Seattle's Child

Your guide to a kid-friendly city

child care

When parents are trying to get back to work after the pandemic, they may find it much harder to find a child care space.

Child-care costs: New report puts Washington state in top 10 least affordable

When median child-care costs are compared to median family incomes, our state, once again, does not come out looking very good.


We're in the top 10 (again).

But it's not a good top 10.

A new ranking of child-care costs lists Washington state among the top-1o least affordable in several categories.

The calculation, by the advocacy group Child Care Aware of America, compared median child-care costs to median family incomes and placed Washington as follows:

  • For infants: second least affordable for care in a family home child care; and sixth least affordable for infant care in a center.
  • For toddlers: fifth least affordable for care in a family home; ninth least affordable for a care center.
  • For a 4-year-old: Seventh least affordable for family home care and 10th least affordable for center care.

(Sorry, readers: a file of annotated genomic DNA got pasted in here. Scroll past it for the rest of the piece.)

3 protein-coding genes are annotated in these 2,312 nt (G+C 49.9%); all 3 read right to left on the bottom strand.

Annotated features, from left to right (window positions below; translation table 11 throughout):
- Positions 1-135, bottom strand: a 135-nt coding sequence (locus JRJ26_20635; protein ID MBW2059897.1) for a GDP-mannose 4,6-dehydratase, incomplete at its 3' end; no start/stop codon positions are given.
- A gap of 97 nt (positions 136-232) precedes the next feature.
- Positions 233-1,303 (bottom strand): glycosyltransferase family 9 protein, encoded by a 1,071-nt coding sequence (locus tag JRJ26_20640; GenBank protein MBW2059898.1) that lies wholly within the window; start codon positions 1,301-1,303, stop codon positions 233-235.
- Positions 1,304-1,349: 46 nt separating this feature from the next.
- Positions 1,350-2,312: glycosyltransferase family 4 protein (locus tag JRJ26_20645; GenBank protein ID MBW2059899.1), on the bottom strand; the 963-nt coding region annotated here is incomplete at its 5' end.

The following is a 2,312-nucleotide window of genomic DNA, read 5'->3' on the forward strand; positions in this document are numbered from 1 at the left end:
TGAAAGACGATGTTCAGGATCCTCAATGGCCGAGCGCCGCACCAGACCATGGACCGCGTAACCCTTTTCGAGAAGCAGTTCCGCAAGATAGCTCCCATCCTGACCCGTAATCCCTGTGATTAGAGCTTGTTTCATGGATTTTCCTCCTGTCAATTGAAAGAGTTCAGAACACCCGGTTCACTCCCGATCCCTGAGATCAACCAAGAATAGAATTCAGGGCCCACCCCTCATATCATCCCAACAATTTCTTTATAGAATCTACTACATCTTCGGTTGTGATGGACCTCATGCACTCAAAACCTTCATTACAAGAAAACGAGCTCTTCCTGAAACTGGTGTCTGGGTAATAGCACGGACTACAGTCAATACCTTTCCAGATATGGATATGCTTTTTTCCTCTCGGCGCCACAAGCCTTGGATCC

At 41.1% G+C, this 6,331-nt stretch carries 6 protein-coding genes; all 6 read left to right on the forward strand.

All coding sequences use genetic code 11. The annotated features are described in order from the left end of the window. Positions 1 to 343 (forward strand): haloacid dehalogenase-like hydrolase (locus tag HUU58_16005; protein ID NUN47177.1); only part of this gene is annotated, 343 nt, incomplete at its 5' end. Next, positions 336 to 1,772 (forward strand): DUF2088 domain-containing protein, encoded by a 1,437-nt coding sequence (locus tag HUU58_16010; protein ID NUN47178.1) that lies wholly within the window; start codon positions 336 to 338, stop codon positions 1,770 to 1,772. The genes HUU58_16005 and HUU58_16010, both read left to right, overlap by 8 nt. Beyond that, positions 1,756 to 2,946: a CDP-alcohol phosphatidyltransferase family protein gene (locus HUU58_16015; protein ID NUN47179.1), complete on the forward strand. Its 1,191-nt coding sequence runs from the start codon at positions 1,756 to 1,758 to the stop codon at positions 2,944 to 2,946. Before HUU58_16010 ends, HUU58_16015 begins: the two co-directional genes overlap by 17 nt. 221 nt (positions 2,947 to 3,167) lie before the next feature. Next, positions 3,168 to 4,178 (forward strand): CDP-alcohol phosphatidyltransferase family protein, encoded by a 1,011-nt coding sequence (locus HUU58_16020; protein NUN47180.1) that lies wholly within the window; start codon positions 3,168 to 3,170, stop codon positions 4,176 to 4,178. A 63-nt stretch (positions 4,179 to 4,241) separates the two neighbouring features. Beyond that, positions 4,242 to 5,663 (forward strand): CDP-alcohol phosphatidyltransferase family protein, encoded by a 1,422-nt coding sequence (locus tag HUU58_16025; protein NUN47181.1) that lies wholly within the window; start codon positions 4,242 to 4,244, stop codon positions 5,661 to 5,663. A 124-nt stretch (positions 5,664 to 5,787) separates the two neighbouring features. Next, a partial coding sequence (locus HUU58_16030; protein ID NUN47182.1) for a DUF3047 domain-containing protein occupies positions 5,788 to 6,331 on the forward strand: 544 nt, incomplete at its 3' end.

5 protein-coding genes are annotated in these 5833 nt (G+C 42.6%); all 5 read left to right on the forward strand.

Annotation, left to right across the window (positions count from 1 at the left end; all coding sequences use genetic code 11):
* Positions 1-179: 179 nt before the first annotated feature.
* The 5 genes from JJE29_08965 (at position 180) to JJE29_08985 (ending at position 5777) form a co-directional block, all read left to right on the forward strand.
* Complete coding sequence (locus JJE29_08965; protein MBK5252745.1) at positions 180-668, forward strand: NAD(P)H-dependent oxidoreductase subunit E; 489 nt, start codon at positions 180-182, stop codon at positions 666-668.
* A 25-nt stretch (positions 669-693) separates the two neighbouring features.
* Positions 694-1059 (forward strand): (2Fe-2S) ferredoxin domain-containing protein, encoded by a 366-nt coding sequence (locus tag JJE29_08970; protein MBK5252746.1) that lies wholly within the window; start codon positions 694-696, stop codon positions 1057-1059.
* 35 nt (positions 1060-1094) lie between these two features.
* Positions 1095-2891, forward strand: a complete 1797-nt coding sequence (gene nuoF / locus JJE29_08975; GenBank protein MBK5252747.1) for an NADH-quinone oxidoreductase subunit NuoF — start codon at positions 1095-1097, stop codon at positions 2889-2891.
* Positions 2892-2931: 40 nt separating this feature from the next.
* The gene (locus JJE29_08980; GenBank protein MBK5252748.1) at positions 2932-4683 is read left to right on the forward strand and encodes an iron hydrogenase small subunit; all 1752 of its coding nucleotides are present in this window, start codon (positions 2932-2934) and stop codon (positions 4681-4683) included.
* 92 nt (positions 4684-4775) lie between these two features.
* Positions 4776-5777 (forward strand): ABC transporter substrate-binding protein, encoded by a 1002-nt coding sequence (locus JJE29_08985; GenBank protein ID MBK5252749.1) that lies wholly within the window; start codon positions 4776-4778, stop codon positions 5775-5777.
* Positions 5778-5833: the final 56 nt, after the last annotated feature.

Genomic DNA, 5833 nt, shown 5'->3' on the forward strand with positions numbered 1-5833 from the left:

Go here to see the full report: “The U.S. and the High Price of Child Care, an Examination of a Broken System.” 

What does it all mean for families? A struggle to find child care, a long wait to get into a child care, paying a high proportion of their income for child care — or all of the above.

This is the seventh straight year Washington has landed on this dubious top-10 list, and advocates say more must be done.

“We have not invested in our child care system at a level sufficient to meet demand. Clearly more investment is needed at the state and federal levels, and from the business community,” Ryan Pricco, director of policy and advocacy at Child Care Aware of Washington, said in a news release about the new report.

Businesses lose more than $2 billion annually when employees miss work or quit because of child care problems or a lack of availability, according to a new report from the Child Care Collaborative Task Force, “The Mounting Costs of Child Care.”

Child Care Aware of Washington is a nonprofit dedicated to connecting families to local, high-quality, licensed child care and early learning programs; it also supports providers with professional development services and scholarships. Child Care Aware of Washington tracks child care supply, demand and costs statewide and in every county. You can dig into their data here.